Maintained Ties With Home

Soldier Of Fortune Saw World For Himself

Record Staff Writer

Gary Paschal left Olympia mill village when he was 17, fought as a soldier of fortune, traveled the world and ran for congress, but he never abandoned Olympia or St. Luke’s Lutheran Church near his childhood home.

On Sundays, he leaves his Hermitage House apartment in Shandon and drives across town to Olympia where he attends a service and then visits with relatives a couple of blocks from the church.

The 85-year-old man’s health problems limit his activities and eating habits but if he gets restless, he will don his coat and him Homburg hat and roam the city or stop at a late-night cafe for conversation.

“You travel fast when you travel alone,” Paschal said recently. He seemed a bit moody. He still misses his wife, who died about two years ago.

PASCHAL WAS BORN in northwestern Richland County near the Blaney community by he grew up with 13 brothers and sisters in Olympia.

Relatives tell the story of a time when smallpox broke out in Olympia and one section of the community was quarantined. Fearful that the smallpox vaccination would endanger her children, Paschal’s mother took the children from the house and hid them behind a tree until the health officials had gone. None of the children got smallpox.

As a boy, he read the Bible and other book to a blind pastor who lived hear his home. His niece said, however, he was a feisty youngster and “if you crossed him, you had to whip him.”

He attended Newberry fitting school before joining the National Guard in 1916 at the age of 21.

He developed his love for military life when his National Guard unit went to Mexico for several months to aide General John J. Pershing in his search for Pancho Villa. Paschal served as a scout.

“We were never under fire but twice and that was from cattle thieves,” Paschal said.

When World War I broke out, he joined the Navy and served on a destroyer based in Ireland.

PASCHAL’S REAL adventures, however began after the war.

He had returned to Boston to visit a girl he met while in the Navy and had given her a ring to. The girl called Paschal into her living room one day and gave him the ring back, saying that the marriage could never work because their backgrounds were too different.

Not knowing what he wanted to do, he drifted aimlessly around Boston for several days.

One day while he was sitting on the Boston Commons, a man came through raising an army to flight in Central America. He was offering $25 a day for riflemen and $50 for machine gunner.

The stories of his days in Central America are his favorite stories. He often talks of these days when he speaks at church or meeting of the Mason or Lions.

FOR FOUR YEARS, Paschal and the mercenary army stormed the coast of the Honduras and fought in wars in five Central American countries, financed by American companies. Theodore Roosevelt once called this type of war “dollar diplomacy.”

While Paschal was fighting in Central America, he regularly sent money home to his mother.

“It was a bunch of cut-throats and good-for-nothing,” Paschal said with a touch of pride. “You didn’t ask any questions about people’s names. You often just referred to them by the name of the state they were from.”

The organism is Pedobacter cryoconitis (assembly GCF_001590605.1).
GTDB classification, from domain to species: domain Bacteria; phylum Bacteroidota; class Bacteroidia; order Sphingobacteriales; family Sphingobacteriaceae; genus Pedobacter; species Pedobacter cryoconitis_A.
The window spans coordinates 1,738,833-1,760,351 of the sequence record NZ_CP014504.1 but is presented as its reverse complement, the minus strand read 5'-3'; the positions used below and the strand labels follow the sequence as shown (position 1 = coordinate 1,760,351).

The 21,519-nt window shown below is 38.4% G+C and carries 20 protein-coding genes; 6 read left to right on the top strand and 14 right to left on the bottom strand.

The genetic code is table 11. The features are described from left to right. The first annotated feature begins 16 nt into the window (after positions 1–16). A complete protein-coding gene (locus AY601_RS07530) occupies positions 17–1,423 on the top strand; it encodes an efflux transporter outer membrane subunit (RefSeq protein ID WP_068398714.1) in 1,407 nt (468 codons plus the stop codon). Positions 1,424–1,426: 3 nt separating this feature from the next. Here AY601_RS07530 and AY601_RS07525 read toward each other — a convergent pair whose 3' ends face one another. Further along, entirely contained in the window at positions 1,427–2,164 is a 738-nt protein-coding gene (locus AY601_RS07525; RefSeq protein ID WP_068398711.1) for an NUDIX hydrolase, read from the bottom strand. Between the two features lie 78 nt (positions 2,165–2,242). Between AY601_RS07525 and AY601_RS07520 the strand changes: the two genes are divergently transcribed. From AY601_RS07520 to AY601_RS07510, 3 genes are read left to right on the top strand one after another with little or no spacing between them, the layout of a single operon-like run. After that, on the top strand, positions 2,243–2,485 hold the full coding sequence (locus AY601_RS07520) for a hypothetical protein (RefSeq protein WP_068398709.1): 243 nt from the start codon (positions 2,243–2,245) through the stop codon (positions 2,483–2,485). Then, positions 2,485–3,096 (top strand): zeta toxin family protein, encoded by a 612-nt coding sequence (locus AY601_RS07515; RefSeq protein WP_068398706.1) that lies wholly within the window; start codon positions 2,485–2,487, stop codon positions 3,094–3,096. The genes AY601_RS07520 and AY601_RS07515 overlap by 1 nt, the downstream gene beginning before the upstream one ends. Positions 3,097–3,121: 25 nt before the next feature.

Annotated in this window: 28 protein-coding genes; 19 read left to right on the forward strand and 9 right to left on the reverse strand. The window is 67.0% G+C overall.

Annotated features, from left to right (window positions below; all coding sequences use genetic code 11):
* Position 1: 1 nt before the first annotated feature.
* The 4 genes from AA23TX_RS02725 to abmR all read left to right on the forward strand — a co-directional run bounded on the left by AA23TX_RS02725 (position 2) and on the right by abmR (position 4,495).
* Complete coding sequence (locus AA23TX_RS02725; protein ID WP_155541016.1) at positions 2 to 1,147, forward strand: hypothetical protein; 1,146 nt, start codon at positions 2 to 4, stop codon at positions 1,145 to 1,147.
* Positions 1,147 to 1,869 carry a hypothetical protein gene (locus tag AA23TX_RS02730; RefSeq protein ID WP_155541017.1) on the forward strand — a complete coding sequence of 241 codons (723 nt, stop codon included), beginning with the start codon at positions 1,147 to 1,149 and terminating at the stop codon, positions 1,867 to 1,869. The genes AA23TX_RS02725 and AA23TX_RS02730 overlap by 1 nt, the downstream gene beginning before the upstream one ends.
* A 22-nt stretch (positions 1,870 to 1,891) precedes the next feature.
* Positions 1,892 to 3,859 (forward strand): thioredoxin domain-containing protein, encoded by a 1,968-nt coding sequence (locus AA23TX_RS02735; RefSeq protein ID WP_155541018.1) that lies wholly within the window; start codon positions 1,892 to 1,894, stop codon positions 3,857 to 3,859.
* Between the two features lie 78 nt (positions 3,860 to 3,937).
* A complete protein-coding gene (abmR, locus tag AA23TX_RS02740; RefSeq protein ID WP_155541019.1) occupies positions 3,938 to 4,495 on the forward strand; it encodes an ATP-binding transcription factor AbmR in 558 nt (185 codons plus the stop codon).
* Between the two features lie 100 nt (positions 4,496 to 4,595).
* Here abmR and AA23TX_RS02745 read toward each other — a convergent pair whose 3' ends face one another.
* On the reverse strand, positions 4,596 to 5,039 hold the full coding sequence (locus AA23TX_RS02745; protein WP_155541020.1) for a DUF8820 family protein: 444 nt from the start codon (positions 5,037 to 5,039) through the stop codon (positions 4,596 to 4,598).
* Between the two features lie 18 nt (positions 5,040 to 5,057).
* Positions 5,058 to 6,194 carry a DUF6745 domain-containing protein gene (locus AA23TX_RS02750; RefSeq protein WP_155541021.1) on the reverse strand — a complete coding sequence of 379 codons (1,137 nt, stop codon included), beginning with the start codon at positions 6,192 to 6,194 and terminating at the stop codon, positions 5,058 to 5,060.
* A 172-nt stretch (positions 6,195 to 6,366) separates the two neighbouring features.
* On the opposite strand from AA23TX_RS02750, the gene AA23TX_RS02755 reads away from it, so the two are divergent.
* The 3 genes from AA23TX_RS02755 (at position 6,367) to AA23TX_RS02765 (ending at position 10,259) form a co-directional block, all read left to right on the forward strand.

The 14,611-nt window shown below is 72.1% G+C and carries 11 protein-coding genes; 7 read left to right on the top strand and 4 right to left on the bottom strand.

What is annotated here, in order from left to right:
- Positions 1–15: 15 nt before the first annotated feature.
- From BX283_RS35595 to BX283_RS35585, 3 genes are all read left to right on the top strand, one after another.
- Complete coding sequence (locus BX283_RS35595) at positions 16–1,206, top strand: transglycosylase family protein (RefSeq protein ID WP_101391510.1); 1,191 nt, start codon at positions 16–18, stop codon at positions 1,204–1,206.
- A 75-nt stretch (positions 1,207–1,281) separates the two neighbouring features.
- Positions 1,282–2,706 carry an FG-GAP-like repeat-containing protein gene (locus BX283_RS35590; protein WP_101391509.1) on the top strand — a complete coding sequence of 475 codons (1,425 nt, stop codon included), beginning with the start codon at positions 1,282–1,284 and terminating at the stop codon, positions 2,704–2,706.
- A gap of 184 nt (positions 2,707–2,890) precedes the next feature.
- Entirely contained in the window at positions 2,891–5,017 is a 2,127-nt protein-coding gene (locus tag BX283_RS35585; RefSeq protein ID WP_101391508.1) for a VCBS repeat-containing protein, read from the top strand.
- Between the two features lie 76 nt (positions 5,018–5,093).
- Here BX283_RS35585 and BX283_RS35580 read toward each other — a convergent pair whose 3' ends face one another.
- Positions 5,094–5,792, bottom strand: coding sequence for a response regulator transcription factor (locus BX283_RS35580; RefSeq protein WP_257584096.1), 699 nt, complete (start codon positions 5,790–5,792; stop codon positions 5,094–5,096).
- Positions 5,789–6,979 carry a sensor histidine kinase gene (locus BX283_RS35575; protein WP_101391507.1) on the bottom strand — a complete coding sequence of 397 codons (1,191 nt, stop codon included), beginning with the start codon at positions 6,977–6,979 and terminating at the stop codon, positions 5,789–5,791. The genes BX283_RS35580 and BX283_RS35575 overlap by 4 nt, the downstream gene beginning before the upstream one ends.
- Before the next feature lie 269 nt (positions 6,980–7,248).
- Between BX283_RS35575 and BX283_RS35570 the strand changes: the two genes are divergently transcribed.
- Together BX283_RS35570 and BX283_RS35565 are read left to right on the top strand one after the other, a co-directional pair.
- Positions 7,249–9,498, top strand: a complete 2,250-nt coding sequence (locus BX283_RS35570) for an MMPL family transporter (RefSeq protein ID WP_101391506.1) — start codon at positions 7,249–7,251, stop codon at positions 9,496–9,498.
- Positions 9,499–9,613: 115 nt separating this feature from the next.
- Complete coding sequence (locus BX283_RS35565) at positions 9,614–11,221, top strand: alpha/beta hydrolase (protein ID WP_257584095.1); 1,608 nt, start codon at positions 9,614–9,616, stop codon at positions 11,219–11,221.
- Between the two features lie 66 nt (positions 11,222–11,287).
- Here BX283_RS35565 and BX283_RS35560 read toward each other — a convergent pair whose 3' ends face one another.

Paschal told of snakes in the jungle that could “jump their entire length and of trapping giant lighting bugs to use as a flashlight in the swamps.

BY THE END of four years, Paschal had collected a .22 in his rump, a sizable amount of money and a case of yellow fever.

Before he returned to the United states, Paschal was involved in several lucrative shipping deals and returned home with a large grubstake.

But after Paschal had told his story, he cautions the listener, that “there ain’t no romance to it.”

Paschal returned to Richland County, finished college and attended law school. He became magistrate in Olympia. Before long he met Eugenia Adams, a schoolteacher in Olympia, and they were married in a union that lasted 52 years. The couple had one child, three grandchildren and two great grandchildren.

By 1932, he was a member of Columbia City Council where he served a total of 12 years. He ran for Congress unsuccessfully against incumbent Wade Hampton Fulmer in 1934 and 1936.

While in city council, he led an attempt to buy the electric utility, an effort he says would have prevented the high prices the consumer faces today.

“People fought it and threatened to burn my house down,” said Paschal. “We could have taken the property tax off homes. I wasn’t clever enough to pull it off, though.”

MANY THINGS have changed since Paschal, retired seven years, was practicing law. “There are so many lawyers around I don’t see how they’re making a living unless they’re stealing from each other.” Paschal also noted that there is less prejudice in Columbia now and the “aristocrats” of the town are less hated than before.

Paschal still gets a gleam in his eye when he talks about the days of figting and adventure in Central America. “I could go to New Orleans and raise an army of 500 in 30 days.” Paschal claimed. “But it’s not romantic sloggin through mud and fighting ticks…”

But the folks back home are entranced when he tells of his experiences, combinded with his knowledge of history.

“That’s a fine man, he can talk about anything,” said Bennie Murray, a nephew. “He didn’t learn it all from books either. He went to see for himself.”

July 16, 1979  Columbia Record (published as THE COLUMBIA RECORD)  Columbia, South Carolina
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